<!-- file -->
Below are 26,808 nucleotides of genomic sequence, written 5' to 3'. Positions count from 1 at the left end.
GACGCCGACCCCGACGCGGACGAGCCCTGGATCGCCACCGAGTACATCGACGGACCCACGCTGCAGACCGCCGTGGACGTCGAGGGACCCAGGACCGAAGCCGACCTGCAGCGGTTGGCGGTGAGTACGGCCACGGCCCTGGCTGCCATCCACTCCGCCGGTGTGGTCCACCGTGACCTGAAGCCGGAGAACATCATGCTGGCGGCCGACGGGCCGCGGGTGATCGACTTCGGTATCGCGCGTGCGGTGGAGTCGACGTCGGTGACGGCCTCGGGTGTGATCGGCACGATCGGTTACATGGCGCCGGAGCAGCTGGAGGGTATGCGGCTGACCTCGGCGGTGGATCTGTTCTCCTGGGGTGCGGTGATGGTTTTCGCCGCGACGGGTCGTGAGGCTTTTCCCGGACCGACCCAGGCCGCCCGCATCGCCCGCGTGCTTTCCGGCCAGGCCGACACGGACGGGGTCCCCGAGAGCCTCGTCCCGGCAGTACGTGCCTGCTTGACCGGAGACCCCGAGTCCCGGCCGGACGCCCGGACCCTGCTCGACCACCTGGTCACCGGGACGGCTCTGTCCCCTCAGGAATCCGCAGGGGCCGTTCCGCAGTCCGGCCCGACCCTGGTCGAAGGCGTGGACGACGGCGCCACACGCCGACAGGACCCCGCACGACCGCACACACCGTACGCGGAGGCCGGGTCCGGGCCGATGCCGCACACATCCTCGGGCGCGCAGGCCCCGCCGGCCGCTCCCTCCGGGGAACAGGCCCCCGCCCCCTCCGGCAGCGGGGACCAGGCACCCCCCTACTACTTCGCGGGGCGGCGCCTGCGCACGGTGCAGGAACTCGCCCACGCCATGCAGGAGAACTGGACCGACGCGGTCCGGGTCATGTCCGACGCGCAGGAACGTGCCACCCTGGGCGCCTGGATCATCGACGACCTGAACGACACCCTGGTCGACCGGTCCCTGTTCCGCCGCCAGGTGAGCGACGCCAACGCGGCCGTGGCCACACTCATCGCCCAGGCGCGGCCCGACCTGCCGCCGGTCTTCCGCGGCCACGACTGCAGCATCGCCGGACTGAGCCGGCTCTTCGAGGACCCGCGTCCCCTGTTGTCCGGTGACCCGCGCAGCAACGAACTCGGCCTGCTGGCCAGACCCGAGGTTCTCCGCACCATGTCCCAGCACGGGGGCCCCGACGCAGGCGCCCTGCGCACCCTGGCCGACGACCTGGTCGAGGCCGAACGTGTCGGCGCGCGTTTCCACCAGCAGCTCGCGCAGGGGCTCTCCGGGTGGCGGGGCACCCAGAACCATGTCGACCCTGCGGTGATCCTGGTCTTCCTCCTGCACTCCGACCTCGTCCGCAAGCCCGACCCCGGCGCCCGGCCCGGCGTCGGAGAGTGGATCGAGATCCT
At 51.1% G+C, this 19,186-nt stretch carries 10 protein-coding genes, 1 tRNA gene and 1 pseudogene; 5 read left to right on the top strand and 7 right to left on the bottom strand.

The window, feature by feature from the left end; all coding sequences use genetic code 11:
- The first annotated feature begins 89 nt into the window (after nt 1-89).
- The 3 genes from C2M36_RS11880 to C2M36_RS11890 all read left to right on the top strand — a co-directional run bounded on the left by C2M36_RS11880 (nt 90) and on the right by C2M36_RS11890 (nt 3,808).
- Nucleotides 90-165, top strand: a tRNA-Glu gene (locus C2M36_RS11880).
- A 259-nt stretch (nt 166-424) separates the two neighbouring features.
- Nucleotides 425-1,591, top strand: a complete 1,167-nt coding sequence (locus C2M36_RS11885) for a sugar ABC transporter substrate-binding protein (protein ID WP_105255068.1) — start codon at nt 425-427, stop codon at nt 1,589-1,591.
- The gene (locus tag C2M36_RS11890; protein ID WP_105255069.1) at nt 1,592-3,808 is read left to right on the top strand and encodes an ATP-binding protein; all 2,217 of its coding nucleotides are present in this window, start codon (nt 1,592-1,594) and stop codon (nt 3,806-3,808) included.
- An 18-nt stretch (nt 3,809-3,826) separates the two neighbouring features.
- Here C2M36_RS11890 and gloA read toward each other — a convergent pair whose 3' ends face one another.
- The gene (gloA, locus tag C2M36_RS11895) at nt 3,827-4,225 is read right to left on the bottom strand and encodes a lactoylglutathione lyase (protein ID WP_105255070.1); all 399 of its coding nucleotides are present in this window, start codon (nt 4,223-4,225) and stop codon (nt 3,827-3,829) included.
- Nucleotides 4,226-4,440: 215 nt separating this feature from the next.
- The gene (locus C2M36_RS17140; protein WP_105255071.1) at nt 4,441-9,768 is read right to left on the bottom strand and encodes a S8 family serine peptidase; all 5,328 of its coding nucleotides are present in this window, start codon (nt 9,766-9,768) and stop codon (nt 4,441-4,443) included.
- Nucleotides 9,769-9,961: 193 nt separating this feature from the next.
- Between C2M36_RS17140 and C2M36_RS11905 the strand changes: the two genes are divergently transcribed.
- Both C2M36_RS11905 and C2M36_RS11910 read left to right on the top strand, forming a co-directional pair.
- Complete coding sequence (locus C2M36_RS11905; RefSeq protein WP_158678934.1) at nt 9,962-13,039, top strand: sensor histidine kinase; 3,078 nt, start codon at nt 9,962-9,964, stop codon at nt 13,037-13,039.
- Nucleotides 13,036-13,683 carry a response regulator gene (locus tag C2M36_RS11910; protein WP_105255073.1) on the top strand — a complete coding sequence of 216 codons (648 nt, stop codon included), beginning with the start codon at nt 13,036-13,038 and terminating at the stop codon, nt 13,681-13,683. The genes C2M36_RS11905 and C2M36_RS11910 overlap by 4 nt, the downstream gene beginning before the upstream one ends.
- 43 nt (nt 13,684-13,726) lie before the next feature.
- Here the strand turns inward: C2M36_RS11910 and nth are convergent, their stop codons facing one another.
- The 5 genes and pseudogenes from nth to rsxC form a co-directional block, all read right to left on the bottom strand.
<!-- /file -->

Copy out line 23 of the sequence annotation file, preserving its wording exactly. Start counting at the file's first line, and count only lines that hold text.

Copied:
- The 5 genes and pseudogenes from nth to rsxC form a co-directional block, all read right to left on the bottom strand.